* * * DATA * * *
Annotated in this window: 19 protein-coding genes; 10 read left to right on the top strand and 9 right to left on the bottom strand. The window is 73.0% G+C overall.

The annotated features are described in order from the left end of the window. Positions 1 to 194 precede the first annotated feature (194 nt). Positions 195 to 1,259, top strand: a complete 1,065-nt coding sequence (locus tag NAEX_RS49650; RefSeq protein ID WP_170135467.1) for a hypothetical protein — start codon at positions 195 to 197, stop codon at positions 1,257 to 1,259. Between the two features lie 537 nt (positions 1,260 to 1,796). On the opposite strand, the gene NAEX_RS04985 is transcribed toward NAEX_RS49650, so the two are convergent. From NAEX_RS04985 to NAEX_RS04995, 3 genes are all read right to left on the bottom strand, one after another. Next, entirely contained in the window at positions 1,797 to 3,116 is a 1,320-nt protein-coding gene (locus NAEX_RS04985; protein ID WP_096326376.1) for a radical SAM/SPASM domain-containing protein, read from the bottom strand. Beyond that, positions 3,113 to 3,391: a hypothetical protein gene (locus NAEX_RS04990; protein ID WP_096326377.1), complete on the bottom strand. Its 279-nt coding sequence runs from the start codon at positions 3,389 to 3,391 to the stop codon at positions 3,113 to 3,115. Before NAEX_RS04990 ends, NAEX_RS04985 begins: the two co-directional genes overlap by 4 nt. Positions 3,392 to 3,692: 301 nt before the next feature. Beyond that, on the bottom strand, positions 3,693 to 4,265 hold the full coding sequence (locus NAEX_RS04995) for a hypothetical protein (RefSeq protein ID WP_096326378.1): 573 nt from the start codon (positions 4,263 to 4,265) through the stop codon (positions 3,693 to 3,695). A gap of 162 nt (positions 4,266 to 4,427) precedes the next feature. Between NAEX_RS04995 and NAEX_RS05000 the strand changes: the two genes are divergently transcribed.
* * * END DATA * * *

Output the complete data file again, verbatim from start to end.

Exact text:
Annotated in this window: 19 protein-coding genes; 10 read left to right on the top strand and 9 right to left on the bottom strand. The window is 73.0% G+C overall.

The annotated features are described in order from the left end of the window. Positions 1 to 194 precede the first annotated feature (194 nt). Positions 195 to 1,259, top strand: a complete 1,065-nt coding sequence (locus tag NAEX_RS49650; RefSeq protein ID WP_170135467.1) for a hypothetical protein — start codon at positions 195 to 197, stop codon at positions 1,257 to 1,259. Between the two features lie 537 nt (positions 1,260 to 1,796). On the opposite strand, the gene NAEX_RS04985 is transcribed toward NAEX_RS49650, so the two are convergent. From NAEX_RS04985 to NAEX_RS04995, 3 genes are all read right to left on the bottom strand, one after another. Next, entirely contained in the window at positions 1,797 to 3,116 is a 1,320-nt protein-coding gene (locus NAEX_RS04985; protein ID WP_096326376.1) for a radical SAM/SPASM domain-containing protein, read from the bottom strand. Beyond that, positions 3,113 to 3,391: a hypothetical protein gene (locus NAEX_RS04990; protein ID WP_096326377.1), complete on the bottom strand. Its 279-nt coding sequence runs from the start codon at positions 3,389 to 3,391 to the stop codon at positions 3,113 to 3,115. Before NAEX_RS04990 ends, NAEX_RS04985 begins: the two co-directional genes overlap by 4 nt. Positions 3,392 to 3,692: 301 nt before the next feature. Beyond that, on the bottom strand, positions 3,693 to 4,265 hold the full coding sequence (locus NAEX_RS04995) for a hypothetical protein (RefSeq protein ID WP_096326378.1): 573 nt from the start codon (positions 4,263 to 4,265) through the stop codon (positions 3,693 to 3,695). A gap of 162 nt (positions 4,266 to 4,427) precedes the next feature. Between NAEX_RS04995 and NAEX_RS05000 the strand changes: the two genes are divergently transcribed.